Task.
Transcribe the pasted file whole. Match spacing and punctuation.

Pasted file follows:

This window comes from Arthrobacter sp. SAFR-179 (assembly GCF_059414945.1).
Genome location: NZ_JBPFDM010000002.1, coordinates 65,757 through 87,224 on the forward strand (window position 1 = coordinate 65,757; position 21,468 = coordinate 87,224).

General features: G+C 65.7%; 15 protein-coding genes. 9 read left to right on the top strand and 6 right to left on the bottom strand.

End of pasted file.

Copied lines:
This window comes from Arthrobacter sp. SAFR-179 (assembly GCF_059414945.1).
Genome location: NZ_JBPFDM010000002.1, coordinates 65,757 through 87,224 on the forward strand (window position 1 = coordinate 65,757; position 21,468 = coordinate 87,224).

General features: G+C 65.7%; 15 protein-coding genes. 9 read left to right on the top strand and 6 right to left on the bottom strand.